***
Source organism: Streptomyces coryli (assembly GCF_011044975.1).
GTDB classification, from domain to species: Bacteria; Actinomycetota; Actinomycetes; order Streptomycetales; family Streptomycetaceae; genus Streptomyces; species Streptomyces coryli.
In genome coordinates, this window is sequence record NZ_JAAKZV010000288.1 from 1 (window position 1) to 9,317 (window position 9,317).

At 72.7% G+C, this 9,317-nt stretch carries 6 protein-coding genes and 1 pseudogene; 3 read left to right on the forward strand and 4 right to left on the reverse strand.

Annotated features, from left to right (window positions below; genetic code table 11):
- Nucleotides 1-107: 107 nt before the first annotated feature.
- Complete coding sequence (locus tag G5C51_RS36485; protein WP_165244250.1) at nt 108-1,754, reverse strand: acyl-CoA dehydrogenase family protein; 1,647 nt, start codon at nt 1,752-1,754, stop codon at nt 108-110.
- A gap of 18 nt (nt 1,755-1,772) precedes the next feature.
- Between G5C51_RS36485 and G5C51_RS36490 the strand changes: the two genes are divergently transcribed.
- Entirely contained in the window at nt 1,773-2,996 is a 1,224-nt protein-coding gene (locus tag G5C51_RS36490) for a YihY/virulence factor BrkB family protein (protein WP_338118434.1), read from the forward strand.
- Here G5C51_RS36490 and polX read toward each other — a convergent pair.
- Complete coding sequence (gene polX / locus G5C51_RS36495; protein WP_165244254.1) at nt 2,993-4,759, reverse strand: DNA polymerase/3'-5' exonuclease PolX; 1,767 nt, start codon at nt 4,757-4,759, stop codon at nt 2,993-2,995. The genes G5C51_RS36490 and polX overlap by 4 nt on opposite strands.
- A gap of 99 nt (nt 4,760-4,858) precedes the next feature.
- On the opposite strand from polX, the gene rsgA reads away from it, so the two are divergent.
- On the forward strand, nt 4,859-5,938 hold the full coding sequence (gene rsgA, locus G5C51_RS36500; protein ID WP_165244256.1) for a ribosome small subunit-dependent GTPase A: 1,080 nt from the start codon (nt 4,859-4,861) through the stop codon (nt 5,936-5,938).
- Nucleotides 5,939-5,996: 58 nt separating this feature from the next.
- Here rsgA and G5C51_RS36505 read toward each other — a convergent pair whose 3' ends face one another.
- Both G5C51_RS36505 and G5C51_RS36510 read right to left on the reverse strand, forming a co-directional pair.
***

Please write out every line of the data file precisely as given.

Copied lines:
Source organism: Streptomyces coryli (assembly GCF_011044975.1).
GTDB classification, from domain to species: Bacteria; Actinomycetota; Actinomycetes; order Streptomycetales; family Streptomycetaceae; genus Streptomyces; species Streptomyces coryli.
In genome coordinates, this window is sequence record NZ_JAAKZV010000288.1 from 1 (window position 1) to 9,317 (window position 9,317).

At 72.7% G+C, this 9,317-nt stretch carries 6 protein-coding genes and 1 pseudogene; 3 read left to right on the forward strand and 4 right to left on the reverse strand.

Annotated features, from left to right (window positions below; genetic code table 11):
- Nucleotides 1-107: 107 nt before the first annotated feature.
- Complete coding sequence (locus tag G5C51_RS36485; protein WP_165244250.1) at nt 108-1,754, reverse strand: acyl-CoA dehydrogenase family protein; 1,647 nt, start codon at nt 1,752-1,754, stop codon at nt 108-110.
- A gap of 18 nt (nt 1,755-1,772) precedes the next feature.
- Between G5C51_RS36485 and G5C51_RS36490 the strand changes: the two genes are divergently transcribed.
- Entirely contained in the window at nt 1,773-2,996 is a 1,224-nt protein-coding gene (locus tag G5C51_RS36490) for a YihY/virulence factor BrkB family protein (protein WP_338118434.1), read from the forward strand.
- Here G5C51_RS36490 and polX read toward each other — a convergent pair.
- Complete coding sequence (gene polX / locus G5C51_RS36495; protein WP_165244254.1) at nt 2,993-4,759, reverse strand: DNA polymerase/3'-5' exonuclease PolX; 1,767 nt, start codon at nt 4,757-4,759, stop codon at nt 2,993-2,995. The genes G5C51_RS36490 and polX overlap by 4 nt on opposite strands.
- A gap of 99 nt (nt 4,760-4,858) precedes the next feature.
- On the opposite strand from polX, the gene rsgA reads away from it, so the two are divergent.
- On the forward strand, nt 4,859-5,938 hold the full coding sequence (gene rsgA, locus G5C51_RS36500; protein ID WP_165244256.1) for a ribosome small subunit-dependent GTPase A: 1,080 nt from the start codon (nt 4,859-4,861) through the stop codon (nt 5,936-5,938).
- Nucleotides 5,939-5,996: 58 nt separating this feature from the next.
- Here rsgA and G5C51_RS36505 read toward each other — a convergent pair whose 3' ends face one another.
- Both G5C51_RS36505 and G5C51_RS36510 read right to left on the reverse strand, forming a co-directional pair.